Week 2 of the year saw us continuing our start up learning program, so the lessons were pretty prescriptive and texts were chosen for us, but I did want to share the books that didn’t fall into those categories. This week marked the 10th anniversary of the Black Saturday bushfires and so we read a new release that takes a look at what it was like for the people who lived through this, as well as started our first novel read for the year,
The House on the Mountain by Ella Holcombe and David Cox
Allen and Unwin, 2019
I’ll preface this section with the warning to have tissues on hand while reading this book, because it’s very emotionally charged. Following the lives of a family living through a devastating bushfire, from the lead-up to the evacuation to the aftermath that is confronting in its honesty. This is a book that evokes a sense of place and the landscape is as much a character as the people in the story.
As a class, we listened to this via Storybox Library, with author Ella Holcombe reading the story, and it was an experience. Most of my students are too young to remember the bushfires themselves, but many of them know older students or siblings who do, and the conversations this story prompted were as sobering as they were deep and meaningful. It’s well worth taking the time to unpack this with students.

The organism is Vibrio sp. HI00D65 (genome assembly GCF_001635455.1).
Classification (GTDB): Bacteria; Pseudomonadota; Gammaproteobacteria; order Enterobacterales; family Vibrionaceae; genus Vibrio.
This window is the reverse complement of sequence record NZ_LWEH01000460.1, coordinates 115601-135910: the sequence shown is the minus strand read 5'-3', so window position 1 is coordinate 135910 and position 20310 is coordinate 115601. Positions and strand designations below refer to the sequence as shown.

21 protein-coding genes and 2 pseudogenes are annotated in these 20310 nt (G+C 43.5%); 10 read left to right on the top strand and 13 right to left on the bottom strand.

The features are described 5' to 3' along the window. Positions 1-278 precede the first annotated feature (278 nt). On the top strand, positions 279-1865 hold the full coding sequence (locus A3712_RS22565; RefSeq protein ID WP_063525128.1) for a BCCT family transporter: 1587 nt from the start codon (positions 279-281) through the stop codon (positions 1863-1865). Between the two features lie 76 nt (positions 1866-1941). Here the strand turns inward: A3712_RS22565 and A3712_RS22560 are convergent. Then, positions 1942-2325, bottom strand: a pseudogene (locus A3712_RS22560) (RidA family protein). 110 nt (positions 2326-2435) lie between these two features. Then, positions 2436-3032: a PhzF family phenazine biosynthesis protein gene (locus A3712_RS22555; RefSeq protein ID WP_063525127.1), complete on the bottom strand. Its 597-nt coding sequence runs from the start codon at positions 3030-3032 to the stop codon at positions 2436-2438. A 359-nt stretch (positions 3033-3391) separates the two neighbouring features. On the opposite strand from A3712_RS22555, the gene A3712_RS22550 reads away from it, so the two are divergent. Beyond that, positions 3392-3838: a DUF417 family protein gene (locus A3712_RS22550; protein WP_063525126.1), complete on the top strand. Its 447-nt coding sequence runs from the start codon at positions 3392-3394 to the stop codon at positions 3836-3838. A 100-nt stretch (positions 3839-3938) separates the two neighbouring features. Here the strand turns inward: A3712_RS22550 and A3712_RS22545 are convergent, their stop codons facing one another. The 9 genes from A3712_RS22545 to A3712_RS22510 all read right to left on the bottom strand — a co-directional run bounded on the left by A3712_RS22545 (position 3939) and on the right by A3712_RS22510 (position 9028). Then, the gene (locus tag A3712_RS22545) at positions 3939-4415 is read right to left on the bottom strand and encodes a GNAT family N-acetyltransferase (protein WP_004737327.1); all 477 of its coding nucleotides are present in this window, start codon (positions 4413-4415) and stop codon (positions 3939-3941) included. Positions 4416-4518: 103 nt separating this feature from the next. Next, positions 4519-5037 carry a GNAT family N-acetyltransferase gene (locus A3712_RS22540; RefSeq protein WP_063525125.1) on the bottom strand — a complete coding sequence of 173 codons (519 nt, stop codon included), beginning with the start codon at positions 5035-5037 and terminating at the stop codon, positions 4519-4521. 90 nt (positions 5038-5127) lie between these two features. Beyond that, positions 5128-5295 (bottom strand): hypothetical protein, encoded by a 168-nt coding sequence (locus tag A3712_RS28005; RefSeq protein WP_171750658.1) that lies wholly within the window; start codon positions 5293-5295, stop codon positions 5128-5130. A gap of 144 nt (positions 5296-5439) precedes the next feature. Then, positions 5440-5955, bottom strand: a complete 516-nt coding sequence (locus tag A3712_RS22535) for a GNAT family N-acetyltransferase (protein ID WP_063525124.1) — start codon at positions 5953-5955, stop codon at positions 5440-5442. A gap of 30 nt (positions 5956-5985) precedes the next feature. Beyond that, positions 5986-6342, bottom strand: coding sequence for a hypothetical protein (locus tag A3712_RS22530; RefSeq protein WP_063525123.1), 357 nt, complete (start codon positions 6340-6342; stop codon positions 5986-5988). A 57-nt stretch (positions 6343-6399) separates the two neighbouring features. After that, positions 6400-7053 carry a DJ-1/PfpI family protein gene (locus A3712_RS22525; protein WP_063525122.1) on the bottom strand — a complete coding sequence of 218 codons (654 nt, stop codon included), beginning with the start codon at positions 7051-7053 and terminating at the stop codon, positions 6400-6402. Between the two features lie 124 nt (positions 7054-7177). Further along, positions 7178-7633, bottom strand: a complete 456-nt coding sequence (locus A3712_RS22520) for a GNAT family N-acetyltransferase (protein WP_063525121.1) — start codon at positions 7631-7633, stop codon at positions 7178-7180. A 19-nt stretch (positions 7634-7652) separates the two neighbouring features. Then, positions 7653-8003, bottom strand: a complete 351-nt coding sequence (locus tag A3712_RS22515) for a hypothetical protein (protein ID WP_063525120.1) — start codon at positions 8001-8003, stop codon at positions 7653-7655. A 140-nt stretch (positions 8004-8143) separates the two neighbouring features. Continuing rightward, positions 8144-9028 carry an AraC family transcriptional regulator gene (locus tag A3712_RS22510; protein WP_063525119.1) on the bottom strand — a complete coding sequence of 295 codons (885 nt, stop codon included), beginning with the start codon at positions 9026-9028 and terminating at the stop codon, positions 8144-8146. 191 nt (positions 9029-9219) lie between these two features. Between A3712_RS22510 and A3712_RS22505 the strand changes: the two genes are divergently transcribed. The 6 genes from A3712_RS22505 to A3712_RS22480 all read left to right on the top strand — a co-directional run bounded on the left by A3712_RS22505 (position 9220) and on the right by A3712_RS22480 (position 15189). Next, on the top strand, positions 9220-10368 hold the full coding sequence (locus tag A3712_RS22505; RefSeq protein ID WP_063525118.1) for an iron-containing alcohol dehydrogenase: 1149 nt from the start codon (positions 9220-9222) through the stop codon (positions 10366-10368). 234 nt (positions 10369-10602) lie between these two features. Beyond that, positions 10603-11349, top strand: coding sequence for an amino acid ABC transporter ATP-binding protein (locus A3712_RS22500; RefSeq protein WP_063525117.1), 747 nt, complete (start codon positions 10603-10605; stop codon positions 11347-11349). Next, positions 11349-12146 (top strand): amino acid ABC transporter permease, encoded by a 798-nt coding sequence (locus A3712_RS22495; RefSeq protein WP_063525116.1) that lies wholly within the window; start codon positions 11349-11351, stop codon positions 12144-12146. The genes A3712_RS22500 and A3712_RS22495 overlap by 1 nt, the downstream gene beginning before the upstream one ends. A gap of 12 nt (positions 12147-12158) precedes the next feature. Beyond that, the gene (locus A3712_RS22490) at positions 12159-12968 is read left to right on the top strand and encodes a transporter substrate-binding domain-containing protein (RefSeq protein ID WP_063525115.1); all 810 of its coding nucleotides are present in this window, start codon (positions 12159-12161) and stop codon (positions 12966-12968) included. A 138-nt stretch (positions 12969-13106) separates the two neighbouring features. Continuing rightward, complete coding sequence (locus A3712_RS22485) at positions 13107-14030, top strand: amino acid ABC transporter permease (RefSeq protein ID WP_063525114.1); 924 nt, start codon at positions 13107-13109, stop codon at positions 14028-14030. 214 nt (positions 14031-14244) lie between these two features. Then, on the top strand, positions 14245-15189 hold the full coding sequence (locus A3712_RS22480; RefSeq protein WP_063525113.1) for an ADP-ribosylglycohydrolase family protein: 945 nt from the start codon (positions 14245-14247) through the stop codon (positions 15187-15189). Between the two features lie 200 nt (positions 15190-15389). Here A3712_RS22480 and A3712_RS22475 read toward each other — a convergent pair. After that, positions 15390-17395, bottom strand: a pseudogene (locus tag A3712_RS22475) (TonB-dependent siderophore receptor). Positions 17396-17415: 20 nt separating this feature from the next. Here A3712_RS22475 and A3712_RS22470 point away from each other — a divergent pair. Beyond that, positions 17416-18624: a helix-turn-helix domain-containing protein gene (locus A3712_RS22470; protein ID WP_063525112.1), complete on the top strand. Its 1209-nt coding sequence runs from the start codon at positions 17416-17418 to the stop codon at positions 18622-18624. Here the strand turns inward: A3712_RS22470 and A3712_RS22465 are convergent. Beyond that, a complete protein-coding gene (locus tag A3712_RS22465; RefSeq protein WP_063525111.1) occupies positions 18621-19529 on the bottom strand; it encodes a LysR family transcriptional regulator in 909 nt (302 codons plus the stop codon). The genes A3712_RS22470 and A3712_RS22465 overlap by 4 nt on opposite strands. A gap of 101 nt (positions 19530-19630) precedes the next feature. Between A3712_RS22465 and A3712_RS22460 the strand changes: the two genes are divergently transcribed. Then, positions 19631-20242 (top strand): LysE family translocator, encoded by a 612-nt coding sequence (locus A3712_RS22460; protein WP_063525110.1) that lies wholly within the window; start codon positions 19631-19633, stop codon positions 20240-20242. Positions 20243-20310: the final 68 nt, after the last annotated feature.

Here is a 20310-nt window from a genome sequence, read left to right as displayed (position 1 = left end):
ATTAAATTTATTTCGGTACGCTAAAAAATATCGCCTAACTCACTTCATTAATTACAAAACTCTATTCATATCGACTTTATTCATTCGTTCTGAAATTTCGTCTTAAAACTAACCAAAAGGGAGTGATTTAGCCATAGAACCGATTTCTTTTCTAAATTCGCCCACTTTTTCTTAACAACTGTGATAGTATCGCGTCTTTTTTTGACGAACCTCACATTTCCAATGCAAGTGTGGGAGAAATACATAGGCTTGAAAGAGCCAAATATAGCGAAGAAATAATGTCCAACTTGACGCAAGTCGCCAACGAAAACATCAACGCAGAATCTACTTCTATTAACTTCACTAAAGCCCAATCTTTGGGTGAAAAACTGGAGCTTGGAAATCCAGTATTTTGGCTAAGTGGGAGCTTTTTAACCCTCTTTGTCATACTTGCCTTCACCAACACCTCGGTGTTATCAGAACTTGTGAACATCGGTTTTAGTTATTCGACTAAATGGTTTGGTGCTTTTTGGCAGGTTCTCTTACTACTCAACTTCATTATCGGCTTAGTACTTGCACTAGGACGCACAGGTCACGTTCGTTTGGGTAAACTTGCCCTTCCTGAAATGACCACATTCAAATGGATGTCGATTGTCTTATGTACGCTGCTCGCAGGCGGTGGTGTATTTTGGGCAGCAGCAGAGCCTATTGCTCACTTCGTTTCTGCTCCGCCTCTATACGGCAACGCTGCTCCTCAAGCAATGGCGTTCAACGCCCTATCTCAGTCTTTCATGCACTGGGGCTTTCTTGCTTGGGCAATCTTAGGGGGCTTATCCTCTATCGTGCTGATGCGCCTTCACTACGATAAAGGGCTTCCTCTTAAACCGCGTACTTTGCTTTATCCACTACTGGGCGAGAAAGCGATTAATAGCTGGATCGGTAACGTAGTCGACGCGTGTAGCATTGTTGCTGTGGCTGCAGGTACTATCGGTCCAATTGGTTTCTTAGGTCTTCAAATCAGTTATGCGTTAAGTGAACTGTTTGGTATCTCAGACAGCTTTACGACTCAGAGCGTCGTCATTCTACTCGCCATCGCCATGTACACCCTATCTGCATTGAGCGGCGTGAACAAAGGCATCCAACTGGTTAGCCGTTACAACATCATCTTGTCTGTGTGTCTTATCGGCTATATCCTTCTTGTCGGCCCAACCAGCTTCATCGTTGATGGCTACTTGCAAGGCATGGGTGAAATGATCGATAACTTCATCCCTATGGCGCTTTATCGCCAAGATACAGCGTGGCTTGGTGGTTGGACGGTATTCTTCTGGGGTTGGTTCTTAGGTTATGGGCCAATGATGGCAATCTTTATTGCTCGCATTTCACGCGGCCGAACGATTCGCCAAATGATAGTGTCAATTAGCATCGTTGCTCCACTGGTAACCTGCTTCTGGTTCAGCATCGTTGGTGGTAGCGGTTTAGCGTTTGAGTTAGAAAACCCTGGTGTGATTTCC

Skullduggery Pleasant by Derek Landy
I’ve waited a long time to teach a year level that Skullduggery Pleasant would be an appropriate class read for, and I have to say, nothing has made me happier. We’ve spent a lot of time this week reading this book (we’re in to chapter 4) and since I started it we’ve not had a day when my students haven’t asked for us to read a bit more. And even though we’ve read some intense scenes, we have a good giggle every few minutes.
For the uninitiated, this book follows 12 year old Stephanie as she stumbles onto the world of magic and the skeleton detective, Skullduggery Pleasant, after the death of her uncle. It’s part fantasy and part mystery, and Derek Landy is very clever with his dialogue and characterisation. It’s a lot of fun.
What have you been reading this year?